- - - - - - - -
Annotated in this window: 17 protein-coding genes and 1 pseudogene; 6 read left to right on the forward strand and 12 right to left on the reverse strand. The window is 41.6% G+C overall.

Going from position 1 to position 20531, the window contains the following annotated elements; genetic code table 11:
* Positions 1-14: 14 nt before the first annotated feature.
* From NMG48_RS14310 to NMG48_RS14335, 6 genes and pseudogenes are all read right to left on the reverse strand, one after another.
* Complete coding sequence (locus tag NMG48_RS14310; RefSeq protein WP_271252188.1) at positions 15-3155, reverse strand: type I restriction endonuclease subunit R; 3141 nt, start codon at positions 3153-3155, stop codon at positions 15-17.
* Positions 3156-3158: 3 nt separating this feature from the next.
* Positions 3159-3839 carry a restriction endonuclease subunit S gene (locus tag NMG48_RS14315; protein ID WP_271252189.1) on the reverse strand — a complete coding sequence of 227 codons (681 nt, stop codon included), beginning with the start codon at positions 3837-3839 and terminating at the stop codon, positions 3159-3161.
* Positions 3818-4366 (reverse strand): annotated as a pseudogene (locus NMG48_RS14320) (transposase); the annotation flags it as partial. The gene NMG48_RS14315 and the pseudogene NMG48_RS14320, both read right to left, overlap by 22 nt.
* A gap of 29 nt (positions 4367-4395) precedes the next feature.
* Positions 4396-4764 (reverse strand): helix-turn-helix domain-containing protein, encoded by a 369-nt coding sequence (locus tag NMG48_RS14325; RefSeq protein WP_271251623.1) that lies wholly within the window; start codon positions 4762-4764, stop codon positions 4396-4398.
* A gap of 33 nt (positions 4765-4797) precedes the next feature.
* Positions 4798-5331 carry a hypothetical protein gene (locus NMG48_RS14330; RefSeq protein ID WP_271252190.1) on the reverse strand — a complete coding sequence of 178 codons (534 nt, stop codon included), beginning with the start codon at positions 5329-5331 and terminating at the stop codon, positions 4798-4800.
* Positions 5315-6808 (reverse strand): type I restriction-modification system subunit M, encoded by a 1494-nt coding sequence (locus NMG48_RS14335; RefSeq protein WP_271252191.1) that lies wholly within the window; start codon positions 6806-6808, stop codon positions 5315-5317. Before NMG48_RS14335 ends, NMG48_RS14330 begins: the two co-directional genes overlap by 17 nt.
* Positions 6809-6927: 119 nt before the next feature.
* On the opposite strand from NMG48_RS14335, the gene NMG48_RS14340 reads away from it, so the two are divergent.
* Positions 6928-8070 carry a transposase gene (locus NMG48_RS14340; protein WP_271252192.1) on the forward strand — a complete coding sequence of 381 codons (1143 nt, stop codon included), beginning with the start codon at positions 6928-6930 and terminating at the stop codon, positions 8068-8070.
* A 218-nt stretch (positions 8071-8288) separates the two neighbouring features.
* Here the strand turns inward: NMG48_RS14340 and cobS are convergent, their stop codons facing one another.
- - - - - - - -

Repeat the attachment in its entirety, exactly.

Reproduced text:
Annotated in this window: 17 protein-coding genes and 1 pseudogene; 6 read left to right on the forward strand and 12 right to left on the reverse strand. The window is 41.6% G+C overall.

Going from position 1 to position 20531, the window contains the following annotated elements; genetic code table 11:
* Positions 1-14: 14 nt before the first annotated feature.
* From NMG48_RS14310 to NMG48_RS14335, 6 genes and pseudogenes are all read right to left on the reverse strand, one after another.
* Complete coding sequence (locus tag NMG48_RS14310; RefSeq protein WP_271252188.1) at positions 15-3155, reverse strand: type I restriction endonuclease subunit R; 3141 nt, start codon at positions 3153-3155, stop codon at positions 15-17.
* Positions 3156-3158: 3 nt separating this feature from the next.
* Positions 3159-3839 carry a restriction endonuclease subunit S gene (locus tag NMG48_RS14315; protein ID WP_271252189.1) on the reverse strand — a complete coding sequence of 227 codons (681 nt, stop codon included), beginning with the start codon at positions 3837-3839 and terminating at the stop codon, positions 3159-3161.
* Positions 3818-4366 (reverse strand): annotated as a pseudogene (locus NMG48_RS14320) (transposase); the annotation flags it as partial. The gene NMG48_RS14315 and the pseudogene NMG48_RS14320, both read right to left, overlap by 22 nt.
* A gap of 29 nt (positions 4367-4395) precedes the next feature.
* Positions 4396-4764 (reverse strand): helix-turn-helix domain-containing protein, encoded by a 369-nt coding sequence (locus tag NMG48_RS14325; RefSeq protein WP_271251623.1) that lies wholly within the window; start codon positions 4762-4764, stop codon positions 4396-4398.
* A gap of 33 nt (positions 4765-4797) precedes the next feature.
* Positions 4798-5331 carry a hypothetical protein gene (locus NMG48_RS14330; RefSeq protein ID WP_271252190.1) on the reverse strand — a complete coding sequence of 178 codons (534 nt, stop codon included), beginning with the start codon at positions 5329-5331 and terminating at the stop codon, positions 4798-4800.
* Positions 5315-6808 (reverse strand): type I restriction-modification system subunit M, encoded by a 1494-nt coding sequence (locus NMG48_RS14335; RefSeq protein WP_271252191.1) that lies wholly within the window; start codon positions 6806-6808, stop codon positions 5315-5317. Before NMG48_RS14335 ends, NMG48_RS14330 begins: the two co-directional genes overlap by 17 nt.
* Positions 6809-6927: 119 nt before the next feature.
* On the opposite strand from NMG48_RS14335, the gene NMG48_RS14340 reads away from it, so the two are divergent.
* Positions 6928-8070 carry a transposase gene (locus NMG48_RS14340; protein WP_271252192.1) on the forward strand — a complete coding sequence of 381 codons (1143 nt, stop codon included), beginning with the start codon at positions 6928-6930 and terminating at the stop codon, positions 8068-8070.
* A 218-nt stretch (positions 8071-8288) separates the two neighbouring features.
* Here the strand turns inward: NMG48_RS14340 and cobS are convergent, their stop codons facing one another.